for most of history 5% would have been unbelievable..

Now we talk about massive economic turmoil when it goes back to what is essentially below the long term average

I remember 5% was my old man's "preferential" fixed rate when he worked for the Woolwich in the 80s. It was a hell of a perk then...

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Could be an important psychological tipping point if rates do go to 5% as the VI's main argument gets blown out of the water.

That said, I'm not sure that this is a necessary condition for a crash. Current interest rates do not justify the current speculative bubble, as I've said many times before, all that is needed is for the BTL brigade to realise that they aren't going to see the gains that they have expected.

As far as I can see the crash is well underway..

I know 20 people waiting.. for every person sho thinks buying is a good idea..

The press spins halftruths and outright lies..

a chunk of this is about the sentiment out there..

There is sentiment, but that is only with those who have bought, I see no reflection of this with the current generation..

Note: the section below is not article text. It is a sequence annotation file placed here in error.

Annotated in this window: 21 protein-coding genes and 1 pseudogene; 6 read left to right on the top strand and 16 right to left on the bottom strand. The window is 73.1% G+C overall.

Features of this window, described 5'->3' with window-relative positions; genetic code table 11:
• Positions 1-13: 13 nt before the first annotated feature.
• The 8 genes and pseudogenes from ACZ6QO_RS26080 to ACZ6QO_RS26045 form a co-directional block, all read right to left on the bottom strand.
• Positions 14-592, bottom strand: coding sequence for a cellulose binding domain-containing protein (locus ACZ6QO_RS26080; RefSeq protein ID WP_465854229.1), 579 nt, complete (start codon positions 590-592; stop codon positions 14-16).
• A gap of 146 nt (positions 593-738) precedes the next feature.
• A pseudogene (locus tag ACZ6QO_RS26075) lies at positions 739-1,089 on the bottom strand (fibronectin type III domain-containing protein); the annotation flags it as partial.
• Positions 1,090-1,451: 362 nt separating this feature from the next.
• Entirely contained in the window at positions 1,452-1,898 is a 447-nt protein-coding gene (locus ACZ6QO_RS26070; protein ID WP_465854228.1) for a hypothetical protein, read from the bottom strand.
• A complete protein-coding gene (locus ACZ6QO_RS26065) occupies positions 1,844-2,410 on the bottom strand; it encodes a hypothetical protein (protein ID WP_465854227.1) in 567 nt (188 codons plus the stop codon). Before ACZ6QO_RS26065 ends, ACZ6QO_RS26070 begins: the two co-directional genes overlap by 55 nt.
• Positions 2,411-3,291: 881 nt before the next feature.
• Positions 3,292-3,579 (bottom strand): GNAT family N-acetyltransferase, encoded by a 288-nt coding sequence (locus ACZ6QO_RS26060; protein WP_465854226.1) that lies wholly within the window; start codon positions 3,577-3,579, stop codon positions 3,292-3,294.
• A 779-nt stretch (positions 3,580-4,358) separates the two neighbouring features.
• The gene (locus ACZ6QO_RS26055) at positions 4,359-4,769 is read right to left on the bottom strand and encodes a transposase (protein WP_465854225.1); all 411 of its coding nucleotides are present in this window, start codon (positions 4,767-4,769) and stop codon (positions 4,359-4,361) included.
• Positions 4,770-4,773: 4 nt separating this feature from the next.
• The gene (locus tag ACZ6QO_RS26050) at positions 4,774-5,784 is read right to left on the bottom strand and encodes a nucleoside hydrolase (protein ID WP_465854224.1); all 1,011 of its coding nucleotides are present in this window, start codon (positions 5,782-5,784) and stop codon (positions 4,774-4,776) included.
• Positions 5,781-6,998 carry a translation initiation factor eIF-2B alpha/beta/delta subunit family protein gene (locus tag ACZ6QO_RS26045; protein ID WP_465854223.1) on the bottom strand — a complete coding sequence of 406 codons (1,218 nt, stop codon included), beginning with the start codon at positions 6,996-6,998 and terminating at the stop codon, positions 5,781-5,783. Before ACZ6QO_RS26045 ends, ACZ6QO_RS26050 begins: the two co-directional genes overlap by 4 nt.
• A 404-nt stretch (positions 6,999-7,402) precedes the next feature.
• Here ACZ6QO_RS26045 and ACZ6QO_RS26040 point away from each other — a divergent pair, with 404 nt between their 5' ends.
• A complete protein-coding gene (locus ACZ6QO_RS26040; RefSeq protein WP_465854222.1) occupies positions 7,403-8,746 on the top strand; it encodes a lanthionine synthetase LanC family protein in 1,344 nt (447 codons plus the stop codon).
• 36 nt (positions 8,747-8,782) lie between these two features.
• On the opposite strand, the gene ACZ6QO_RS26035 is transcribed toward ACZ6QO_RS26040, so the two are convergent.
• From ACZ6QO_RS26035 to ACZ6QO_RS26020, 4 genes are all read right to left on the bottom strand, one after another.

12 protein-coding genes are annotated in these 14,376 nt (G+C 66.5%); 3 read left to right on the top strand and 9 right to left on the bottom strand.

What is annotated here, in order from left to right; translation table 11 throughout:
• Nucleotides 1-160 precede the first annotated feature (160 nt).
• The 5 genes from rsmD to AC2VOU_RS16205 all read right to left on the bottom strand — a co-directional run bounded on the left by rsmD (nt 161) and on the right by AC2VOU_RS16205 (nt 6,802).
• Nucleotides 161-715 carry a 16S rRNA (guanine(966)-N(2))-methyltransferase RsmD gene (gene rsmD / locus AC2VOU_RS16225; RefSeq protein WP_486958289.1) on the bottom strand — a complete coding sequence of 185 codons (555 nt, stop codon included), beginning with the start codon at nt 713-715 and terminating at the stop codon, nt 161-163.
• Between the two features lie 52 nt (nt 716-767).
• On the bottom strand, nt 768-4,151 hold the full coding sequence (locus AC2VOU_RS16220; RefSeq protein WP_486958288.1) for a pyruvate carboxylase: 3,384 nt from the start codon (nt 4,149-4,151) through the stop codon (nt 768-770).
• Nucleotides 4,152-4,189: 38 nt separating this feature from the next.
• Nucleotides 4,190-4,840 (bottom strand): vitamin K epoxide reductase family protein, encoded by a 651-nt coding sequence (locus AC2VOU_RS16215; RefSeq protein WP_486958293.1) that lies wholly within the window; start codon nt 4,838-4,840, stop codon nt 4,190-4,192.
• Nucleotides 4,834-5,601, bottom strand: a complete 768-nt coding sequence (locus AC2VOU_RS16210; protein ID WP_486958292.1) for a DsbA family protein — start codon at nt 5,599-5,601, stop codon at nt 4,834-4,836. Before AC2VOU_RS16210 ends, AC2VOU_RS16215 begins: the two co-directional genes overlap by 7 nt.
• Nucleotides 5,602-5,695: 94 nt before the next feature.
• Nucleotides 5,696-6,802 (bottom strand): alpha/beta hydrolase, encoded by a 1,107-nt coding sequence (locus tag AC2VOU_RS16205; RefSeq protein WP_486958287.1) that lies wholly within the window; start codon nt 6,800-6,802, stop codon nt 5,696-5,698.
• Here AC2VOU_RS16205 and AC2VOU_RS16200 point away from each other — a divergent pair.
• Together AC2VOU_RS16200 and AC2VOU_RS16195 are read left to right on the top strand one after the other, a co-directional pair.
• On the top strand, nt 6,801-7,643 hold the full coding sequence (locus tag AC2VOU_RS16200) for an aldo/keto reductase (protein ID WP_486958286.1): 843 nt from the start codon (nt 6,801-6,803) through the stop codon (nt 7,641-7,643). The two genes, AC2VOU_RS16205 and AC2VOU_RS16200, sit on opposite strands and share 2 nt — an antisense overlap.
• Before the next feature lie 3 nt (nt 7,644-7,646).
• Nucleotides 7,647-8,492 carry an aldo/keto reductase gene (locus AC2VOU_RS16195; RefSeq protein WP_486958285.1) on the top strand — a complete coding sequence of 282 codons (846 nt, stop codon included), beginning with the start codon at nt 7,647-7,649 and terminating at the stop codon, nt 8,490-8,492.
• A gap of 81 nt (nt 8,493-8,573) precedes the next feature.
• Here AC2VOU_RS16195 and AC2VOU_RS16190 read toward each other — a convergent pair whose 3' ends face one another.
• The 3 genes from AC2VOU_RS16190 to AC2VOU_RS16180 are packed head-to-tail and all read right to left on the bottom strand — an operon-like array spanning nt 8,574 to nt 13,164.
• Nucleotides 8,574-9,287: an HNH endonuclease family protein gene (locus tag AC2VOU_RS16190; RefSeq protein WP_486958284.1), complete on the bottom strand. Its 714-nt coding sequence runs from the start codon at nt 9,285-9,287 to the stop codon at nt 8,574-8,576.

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I'm convinced that when the BoE raise the base rate to 5.0% the market will start to fall very quickly, and in light of the recent news on IR's thats probably not that far off.

If we cast our mind back to the day the base rate hit 4.75% there were noticeable falls in prices, with the drop to 4.5% and the expectation of even lower rates there was a mild recovery (I hate to admit it) but I still think prices are lower than the peak of summer 04 (London).

Which is why 5.0% for me is such a crucial point and I'm also convinced that GB and the BoE think rates would have to go to 6% or 7% to cause a full blown crash and won't realise what they've done until its to late.

You talk about 5% IRs as a certainty. Most economists curreltly disagree with you. Not saying it is impossible but it does not look likely anytime soon (and yes and know the arguments regarding relations to other currencies.)

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And some said the Dow would go to 36,000 :)

That is a meaningless response that can be used to attack anything you do not agree with.